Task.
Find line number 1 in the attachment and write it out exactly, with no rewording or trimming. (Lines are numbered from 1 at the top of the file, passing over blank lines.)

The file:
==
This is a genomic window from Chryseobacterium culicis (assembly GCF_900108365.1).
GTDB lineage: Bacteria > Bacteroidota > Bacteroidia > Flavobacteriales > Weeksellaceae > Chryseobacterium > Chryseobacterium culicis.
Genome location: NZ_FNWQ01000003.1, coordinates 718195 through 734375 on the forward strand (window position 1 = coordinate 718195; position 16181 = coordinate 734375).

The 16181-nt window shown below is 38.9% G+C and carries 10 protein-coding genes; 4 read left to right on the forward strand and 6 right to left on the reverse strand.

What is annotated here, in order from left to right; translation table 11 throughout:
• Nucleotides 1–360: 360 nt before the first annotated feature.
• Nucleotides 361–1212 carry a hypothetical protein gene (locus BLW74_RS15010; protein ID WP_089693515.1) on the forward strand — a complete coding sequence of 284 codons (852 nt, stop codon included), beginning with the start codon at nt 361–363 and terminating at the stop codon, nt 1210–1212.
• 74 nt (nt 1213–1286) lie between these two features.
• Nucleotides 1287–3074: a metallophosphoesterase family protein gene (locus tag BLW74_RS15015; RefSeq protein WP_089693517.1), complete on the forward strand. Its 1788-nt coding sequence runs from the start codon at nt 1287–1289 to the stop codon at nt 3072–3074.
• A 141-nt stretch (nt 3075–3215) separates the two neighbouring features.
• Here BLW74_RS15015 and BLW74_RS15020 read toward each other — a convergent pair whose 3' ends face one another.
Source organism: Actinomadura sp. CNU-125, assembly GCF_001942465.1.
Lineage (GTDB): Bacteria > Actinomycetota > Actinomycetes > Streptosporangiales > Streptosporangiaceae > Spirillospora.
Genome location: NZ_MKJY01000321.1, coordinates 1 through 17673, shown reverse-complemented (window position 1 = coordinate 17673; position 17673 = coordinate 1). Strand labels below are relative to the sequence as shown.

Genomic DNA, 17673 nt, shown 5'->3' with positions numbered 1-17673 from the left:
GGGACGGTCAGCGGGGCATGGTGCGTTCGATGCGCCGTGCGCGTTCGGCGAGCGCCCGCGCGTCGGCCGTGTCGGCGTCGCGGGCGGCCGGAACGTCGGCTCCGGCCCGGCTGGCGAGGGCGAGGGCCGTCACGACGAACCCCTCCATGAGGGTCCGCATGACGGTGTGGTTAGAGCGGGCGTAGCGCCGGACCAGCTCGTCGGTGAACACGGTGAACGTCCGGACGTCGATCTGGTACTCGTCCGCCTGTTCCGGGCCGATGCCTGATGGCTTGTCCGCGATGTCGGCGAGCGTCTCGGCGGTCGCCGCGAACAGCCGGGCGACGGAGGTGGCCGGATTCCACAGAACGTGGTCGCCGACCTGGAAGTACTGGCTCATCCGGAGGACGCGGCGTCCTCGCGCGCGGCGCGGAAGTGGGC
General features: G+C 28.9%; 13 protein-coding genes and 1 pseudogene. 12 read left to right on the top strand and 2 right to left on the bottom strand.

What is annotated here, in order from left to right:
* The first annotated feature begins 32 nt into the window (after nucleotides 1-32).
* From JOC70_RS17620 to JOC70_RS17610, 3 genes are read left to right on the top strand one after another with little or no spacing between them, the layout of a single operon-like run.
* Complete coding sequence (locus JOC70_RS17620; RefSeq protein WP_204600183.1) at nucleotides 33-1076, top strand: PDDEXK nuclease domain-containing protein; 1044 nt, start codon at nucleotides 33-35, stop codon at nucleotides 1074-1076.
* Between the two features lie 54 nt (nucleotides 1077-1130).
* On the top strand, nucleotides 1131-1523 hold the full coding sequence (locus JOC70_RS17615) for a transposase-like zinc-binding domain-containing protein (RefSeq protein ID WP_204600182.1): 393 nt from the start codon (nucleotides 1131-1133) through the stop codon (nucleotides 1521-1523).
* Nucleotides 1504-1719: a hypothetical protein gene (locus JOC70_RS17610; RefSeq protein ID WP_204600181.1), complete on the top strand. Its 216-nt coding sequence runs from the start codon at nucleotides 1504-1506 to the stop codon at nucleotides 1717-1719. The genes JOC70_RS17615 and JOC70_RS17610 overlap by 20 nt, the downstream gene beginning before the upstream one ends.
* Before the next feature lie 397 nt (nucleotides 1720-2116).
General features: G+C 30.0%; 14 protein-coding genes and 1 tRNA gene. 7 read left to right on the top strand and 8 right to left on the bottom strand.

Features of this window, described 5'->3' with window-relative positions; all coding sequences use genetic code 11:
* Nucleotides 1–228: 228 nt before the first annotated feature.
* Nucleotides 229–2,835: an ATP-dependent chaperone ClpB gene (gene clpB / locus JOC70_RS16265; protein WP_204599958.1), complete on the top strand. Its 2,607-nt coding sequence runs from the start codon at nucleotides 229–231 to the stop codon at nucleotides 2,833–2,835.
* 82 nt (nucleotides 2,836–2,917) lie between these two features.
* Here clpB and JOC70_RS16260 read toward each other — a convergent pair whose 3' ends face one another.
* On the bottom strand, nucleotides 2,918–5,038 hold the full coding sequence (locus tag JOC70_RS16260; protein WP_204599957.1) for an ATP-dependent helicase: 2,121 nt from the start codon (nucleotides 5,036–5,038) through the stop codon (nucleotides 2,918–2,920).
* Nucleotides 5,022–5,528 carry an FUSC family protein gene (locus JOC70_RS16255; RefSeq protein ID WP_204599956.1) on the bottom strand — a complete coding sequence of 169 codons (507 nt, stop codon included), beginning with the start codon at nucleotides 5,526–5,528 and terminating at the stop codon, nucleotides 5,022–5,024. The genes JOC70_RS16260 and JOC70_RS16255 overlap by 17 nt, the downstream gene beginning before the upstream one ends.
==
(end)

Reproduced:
This is a genomic window from Chryseobacterium culicis (assembly GCF_900108365.1).